The planning committee approves the demolition of a six-unit building for parking

Ottawa’s planning committee has approved the demolition of a six-unit apartment building to make way for a 30-space parking lot.

The proposed demolition of the 70-year-old building at 142 Nepean Street was linked to plans for a 300-unit residential tower at 108 Nepean Street, which is being developed by the Taggart Group.

Lionel Njeukam, who has resided at 142 Nepean for two and a half years, was disappointed by the planning committee’s 8-4 vote on Thursday.

« The reality is people are being pushed out of downtown just because we’re building these very luxurious apartment buildings and tearing down the old ones, » Njeukam told CBC host Alan Neal. All in one day.

Njeukam is one of two tenants who accepted the developer’s offer for a comparable unit nearby because he doesn’t want to leave downtown where his daughter attends daycare. However, he is concerned about the larger implications of losing units with below-market rents.

“We must not forget the less fortunate who cannot afford expensive rent,” he said.

Compensation of tenants

Derek Howe, vice president of development at Taggart Group, told the committee the developer had made « extraordinary » efforts for current tenants.

Their offer included nearby comparable units at current rent for five years, moving expenses, a $15,000 lump sum for incidentals, and the first right of refusal for comparable units in the new tower.

« We’re going beyond anything we’ve done before and anything we’ve heard about in the city of Ottawa, » Howe said.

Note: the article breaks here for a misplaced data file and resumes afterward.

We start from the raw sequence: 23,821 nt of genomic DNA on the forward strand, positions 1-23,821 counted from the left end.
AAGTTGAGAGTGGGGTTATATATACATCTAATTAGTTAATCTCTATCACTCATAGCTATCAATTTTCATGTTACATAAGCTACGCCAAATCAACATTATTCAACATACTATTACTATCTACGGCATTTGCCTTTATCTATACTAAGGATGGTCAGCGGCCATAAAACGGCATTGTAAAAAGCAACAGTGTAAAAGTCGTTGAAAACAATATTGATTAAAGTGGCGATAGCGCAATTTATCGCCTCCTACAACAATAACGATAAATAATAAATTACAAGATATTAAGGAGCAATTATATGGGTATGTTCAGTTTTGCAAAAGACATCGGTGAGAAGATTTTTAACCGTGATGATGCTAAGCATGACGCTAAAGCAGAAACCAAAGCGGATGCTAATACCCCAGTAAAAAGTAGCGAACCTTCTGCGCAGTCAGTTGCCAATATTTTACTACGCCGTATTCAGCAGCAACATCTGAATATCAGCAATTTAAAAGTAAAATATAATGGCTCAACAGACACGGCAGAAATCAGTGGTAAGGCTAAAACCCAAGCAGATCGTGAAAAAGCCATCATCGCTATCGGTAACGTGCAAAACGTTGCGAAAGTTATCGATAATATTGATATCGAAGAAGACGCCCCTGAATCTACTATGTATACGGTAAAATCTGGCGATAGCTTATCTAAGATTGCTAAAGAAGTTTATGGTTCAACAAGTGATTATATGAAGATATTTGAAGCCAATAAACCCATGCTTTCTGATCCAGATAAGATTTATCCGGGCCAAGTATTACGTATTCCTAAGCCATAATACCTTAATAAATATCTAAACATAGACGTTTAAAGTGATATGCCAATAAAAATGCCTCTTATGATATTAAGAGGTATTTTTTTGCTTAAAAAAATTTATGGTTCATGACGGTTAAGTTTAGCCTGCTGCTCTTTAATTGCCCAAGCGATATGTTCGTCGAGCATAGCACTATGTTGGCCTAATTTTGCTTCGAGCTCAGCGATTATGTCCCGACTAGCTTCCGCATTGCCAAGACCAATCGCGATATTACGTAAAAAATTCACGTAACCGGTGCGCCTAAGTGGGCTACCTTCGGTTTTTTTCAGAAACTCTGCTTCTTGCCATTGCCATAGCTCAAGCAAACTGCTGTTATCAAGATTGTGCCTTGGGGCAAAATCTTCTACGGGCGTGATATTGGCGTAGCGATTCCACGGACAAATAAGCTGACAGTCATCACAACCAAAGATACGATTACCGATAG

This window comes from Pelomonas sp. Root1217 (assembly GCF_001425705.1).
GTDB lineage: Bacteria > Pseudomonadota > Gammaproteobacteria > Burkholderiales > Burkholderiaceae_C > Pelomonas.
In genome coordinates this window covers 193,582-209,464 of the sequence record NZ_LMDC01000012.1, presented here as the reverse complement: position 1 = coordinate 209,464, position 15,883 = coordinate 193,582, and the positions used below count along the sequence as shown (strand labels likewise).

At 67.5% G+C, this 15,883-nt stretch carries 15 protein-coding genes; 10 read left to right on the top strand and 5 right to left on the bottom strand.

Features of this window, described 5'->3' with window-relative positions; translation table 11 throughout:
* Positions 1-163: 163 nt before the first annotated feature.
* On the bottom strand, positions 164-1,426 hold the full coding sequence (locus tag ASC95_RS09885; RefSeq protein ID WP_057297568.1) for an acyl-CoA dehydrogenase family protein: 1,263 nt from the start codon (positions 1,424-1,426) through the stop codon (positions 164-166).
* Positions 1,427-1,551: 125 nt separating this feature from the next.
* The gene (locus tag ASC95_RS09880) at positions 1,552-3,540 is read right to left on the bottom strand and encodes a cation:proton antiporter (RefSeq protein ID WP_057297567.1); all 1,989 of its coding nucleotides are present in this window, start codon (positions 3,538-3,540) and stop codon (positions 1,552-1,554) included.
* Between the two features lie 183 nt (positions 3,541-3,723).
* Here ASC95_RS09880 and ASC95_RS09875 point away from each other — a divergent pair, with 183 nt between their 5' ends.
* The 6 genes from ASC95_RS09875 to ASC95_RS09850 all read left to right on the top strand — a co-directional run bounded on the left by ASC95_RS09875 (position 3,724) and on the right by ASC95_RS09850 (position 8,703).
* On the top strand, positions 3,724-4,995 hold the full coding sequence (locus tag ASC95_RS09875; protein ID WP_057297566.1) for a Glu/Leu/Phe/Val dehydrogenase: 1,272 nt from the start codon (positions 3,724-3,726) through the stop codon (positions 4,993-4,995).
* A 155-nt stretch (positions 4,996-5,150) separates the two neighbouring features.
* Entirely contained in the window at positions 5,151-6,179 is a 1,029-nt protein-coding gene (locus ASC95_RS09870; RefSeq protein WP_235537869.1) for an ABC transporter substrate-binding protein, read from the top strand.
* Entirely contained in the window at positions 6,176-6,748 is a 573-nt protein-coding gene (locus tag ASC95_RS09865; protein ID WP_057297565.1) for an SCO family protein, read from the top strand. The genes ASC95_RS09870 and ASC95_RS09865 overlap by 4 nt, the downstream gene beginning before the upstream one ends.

He bristled at the suggestion that the proposal would replace accommodation with surface parking. He instead called it the relocation of an existing lot with 50 spaces and a net reduction to 30, in support of a development that will have 25 affordable units.

The 27-story tower planned for 108 Nepean includes an underground garage with 166 parking spaces.

Howe also said the developer had considered leasing nearby parking lots as an alternative, but was told the owners of those lots were considering « some form of redevelopment. »

During the committee meeting, councilors Cathy Curry and Keith Egli pressed Howe to include a clause in the offer to protect tenants from their rent « bloat » after the initial term of the agreement.

Howe agreed to set future rent increases at the provincial cap on annual rent increases after the fifth year.

Concern over the loss of affordable housing

Somerset County Catherine McKenney, who represents the area and is a mayoral candidate, said the problem is not just the displacement of people who live at 142 Nepean Street.

« It’s about the loss, the permanent loss, of six units, » said McKenney, who doesn’t have voting rights on the committee.

“There are enough surface parking spaces within a two-block radius, but there are not enough dwellings.”

McKenney said they have no objections to the 108 Nepean Street tower proposal, but knocking down a building with affordable units shouldn’t be a compromise for this development.

« These apps should never have been linked, » they said.

« We need to consider what lies ahead based solely on the merits of: should we allow the demolition of a six-unit apartment building anywhere in the city, particularly downtown, for surface parking The answer to that is no. »

The proposal is presented to City Council on Wednesday, August 31.


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